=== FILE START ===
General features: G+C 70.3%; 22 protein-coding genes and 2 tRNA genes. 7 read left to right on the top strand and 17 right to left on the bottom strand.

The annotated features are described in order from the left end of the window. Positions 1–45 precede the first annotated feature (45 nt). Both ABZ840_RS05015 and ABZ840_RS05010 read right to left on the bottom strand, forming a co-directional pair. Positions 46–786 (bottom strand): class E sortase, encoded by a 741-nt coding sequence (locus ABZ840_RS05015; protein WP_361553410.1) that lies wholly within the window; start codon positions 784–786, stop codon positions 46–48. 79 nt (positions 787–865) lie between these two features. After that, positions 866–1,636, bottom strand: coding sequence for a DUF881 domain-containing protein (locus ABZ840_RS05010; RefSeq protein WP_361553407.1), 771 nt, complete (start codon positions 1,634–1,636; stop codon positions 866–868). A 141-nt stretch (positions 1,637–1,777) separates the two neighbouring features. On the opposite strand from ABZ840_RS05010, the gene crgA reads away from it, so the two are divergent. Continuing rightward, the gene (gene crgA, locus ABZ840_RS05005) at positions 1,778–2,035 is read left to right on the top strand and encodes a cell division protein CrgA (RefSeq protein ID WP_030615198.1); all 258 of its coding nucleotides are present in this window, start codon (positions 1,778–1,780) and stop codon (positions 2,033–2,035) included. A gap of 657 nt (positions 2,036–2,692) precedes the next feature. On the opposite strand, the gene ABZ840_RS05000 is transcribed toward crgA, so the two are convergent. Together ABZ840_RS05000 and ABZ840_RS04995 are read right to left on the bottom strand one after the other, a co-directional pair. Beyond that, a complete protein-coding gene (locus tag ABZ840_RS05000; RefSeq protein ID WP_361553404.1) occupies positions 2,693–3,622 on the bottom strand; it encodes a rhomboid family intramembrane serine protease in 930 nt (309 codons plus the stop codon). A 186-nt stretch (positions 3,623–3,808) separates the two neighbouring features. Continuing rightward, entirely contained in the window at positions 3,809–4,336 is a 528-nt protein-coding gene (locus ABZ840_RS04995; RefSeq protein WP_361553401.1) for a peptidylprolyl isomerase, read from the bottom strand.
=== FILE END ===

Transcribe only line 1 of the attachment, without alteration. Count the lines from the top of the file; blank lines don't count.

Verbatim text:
General features: G+C 70.3%; 22 protein-coding genes and 2 tRNA genes. 7 read left to right on the top strand and 17 right to left on the bottom strand.